MNG 264 is an introduction to principles of mining operations and a study of mining methods practiced in the extraction of metallic ores, nonmetallic ores, and mineral fuels. Topics include an introduction to principles and application of geophysical prospecting; geometric models used for reserve estimation; point estimation; underground mine development; unit operations of mining; and exploitation. Unit operations include the study of rock breakage principles (i.e., drilling, tunneling, and blasting), an introduction to ground control methods, haulage systems, and auxiliary systems. Exploitation includes a detailed study of mining methods and method selection.
An introduction to probability and statistics; probability distributions for discrete and continuous random variables; joint probability distributions; point estimation; hypothesis testing; linear regression. The course emphasizes mining applications. Prereq. MA 114, MNG 264.
EE 415G - Electromechanics (3)
Study of electric machines and electromechanical systems. Prereq: EE 221 with a C or better and PHY 232.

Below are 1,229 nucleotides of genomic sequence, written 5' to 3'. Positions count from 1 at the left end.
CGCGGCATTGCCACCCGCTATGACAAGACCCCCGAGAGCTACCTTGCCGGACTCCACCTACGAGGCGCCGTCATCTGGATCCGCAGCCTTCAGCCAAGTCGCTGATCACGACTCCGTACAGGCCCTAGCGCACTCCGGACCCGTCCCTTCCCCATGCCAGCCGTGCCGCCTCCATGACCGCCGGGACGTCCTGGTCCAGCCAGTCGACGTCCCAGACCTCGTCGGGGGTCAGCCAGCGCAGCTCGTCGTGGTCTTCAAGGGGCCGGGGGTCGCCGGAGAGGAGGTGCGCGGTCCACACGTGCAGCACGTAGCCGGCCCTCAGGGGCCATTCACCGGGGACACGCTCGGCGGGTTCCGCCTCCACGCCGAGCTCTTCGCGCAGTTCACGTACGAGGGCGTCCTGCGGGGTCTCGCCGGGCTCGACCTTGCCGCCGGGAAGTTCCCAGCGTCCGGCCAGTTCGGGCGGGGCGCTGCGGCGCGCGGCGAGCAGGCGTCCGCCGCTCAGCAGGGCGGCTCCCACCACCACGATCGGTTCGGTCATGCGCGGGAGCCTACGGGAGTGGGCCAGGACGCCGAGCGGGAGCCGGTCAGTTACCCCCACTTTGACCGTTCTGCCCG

MNG 511 - Mine Power System Design (3)
MNG 511 begins with a review of balanced three-phase circuit analysis,
one-line diagram representation of three-phase systems, and single-phase
equivalent-wye circuits. This is followed by a description of basic mine
distribution systems and the per-unit system of analysis. Subsequently,
techniques for sizing distribution and utilization components are presented,
consistent with applicable Federal regulations, culminating in a series
of homework exercises in which students size power system components, and
evaluate system performance under various unfaulted operating conditions.
Next, grounding principles and substation and safety ground bed design
are presented. Finally, configurations for substations, switchhouses, and
power centers are studied.
Introduction to modern power system practices, basic transient and steady-state stability analysis with emphasis on digital techniques. Prereq: Engineering Standing and consent of instructor.
MNG 611 is a study of transients and faults, and techniques for providing fault protection of mine power systems. The course begins with a review of mine distribution systems, one-line diagrams, and the per-unit system of analysis. Next, the objectives of power system protection are presented, followed by a study of transients and overvoltages (e.g., capacitance switching, transformer magnetizing inrush current, lightning). This is followed by computer- aided analysis of unbalanced faults and techniques for providing phase overcurrent protection. The course culminates in a project in which students coordinate phase overcurrent relays for a radial distribution system.